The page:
Some years ago I was shown how to vent sex finches and I thought I had been given the keys to heaven-suddenly pairing up my birds became a breeze. Although it is most ohvious in Parrot Finches, it can be used on at least some other species; in particular, I have had great success with Diamond Sparrows and Greyheaded Social Weavers (the latter, I had confirmed hy surgical sexing because, according to at least one reference book, there is no way to visually sex this species).
I am told that vent sexing finches is the same as for sexing canaries, but since I have never sexed canaries I have to take their word for it. In general, the male has a very definite protrusion immediately around the vent, usually causing a crease across the helly-the female is flat and her feathers, if not entirely flat, at least point more toward the tail. For accuracy, the hirds need to be at least in adult coloring but I don't think they necessarily need to he in breeding conditionthou gh it is more difficult if they are going through a molt.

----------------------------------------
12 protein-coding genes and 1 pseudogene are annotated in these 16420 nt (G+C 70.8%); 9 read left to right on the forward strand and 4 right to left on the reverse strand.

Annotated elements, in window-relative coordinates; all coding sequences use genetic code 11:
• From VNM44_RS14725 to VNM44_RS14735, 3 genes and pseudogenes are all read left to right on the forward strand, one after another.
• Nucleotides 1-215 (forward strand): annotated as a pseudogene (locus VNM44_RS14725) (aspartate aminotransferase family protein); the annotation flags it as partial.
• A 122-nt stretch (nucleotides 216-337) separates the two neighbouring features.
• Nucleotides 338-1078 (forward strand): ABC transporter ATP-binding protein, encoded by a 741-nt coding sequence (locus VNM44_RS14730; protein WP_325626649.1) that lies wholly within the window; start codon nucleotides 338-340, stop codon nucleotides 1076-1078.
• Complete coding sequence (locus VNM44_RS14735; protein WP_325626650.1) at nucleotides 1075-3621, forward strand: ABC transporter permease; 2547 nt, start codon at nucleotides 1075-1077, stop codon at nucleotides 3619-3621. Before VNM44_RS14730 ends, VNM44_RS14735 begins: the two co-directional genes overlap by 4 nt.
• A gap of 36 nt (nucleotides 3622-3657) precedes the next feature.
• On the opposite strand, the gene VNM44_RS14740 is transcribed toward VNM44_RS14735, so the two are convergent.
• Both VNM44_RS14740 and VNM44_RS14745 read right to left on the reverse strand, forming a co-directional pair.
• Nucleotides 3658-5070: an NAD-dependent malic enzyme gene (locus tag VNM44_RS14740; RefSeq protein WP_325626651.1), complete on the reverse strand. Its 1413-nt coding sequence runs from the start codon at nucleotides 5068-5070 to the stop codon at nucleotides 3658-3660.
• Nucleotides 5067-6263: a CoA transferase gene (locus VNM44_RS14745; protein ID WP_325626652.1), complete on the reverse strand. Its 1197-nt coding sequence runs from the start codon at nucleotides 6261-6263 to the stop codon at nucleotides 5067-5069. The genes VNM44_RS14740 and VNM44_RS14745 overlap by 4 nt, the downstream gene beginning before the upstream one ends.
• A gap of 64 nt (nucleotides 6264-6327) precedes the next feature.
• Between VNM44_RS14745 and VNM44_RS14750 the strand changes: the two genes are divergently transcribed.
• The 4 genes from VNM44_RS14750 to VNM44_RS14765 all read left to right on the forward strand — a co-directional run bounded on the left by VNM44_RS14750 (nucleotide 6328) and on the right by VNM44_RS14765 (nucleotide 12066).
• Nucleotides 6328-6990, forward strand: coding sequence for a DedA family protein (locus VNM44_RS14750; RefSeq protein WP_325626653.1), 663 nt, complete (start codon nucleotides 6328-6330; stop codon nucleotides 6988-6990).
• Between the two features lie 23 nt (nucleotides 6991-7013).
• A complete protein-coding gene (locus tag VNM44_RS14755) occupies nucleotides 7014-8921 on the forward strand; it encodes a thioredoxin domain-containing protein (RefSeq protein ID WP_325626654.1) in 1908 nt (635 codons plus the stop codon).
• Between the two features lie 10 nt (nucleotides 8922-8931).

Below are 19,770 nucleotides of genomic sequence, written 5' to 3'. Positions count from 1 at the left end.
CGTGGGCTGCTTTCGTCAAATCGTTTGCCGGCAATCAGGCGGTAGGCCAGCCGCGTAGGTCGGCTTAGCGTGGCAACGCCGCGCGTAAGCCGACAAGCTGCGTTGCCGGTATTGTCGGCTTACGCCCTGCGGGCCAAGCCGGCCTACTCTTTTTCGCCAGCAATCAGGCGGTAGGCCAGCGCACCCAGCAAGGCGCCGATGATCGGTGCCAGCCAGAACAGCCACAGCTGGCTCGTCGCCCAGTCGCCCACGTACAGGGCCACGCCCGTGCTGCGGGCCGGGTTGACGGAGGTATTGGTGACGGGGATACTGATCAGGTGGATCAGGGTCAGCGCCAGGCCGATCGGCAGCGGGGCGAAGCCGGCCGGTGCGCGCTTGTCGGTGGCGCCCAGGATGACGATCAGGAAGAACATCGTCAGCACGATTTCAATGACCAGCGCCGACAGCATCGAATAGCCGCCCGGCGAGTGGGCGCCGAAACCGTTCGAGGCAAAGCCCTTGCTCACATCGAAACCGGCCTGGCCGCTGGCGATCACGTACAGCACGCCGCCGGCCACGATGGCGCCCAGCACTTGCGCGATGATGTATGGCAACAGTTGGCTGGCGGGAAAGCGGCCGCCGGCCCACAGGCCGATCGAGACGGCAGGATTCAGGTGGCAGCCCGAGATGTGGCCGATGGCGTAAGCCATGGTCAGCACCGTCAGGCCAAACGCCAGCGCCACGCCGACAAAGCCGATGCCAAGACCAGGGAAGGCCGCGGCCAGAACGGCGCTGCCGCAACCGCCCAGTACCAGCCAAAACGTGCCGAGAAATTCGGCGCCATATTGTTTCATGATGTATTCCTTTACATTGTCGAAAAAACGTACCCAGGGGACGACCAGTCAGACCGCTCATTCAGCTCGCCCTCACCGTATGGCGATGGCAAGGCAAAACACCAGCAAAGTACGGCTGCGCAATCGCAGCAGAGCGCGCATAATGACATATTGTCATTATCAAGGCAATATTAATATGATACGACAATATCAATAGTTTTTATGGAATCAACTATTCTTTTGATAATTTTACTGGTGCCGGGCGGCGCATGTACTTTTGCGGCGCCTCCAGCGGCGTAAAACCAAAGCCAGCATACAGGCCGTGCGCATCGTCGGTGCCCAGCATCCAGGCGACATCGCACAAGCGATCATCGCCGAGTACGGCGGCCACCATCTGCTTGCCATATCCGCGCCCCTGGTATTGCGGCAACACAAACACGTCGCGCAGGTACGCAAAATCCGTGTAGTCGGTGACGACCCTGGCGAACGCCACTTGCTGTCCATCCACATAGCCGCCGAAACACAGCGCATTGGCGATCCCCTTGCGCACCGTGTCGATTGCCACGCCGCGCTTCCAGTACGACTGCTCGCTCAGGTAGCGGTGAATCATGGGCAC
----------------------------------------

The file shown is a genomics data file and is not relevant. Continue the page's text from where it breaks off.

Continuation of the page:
Those of us who use this method have close to 100% accuracy. It can be readily applied to Red-headed and Blue-faced Parrot Finches (as verified by successful pairing and breeding) and there is every indication that it also applies to Bamboo Parrot Finches ( verified at necropsy). I have not had the opportunity to try using this method on other Parrot Finches but it is my assumption that it applies to most, if not all, of them.
There has long been some confusion concerning the Bamboo Parrot Finches-mainly due to some misleading, if not totally inaccurate, information in some of our reference books. According to these books, the male Bamboo has a black band...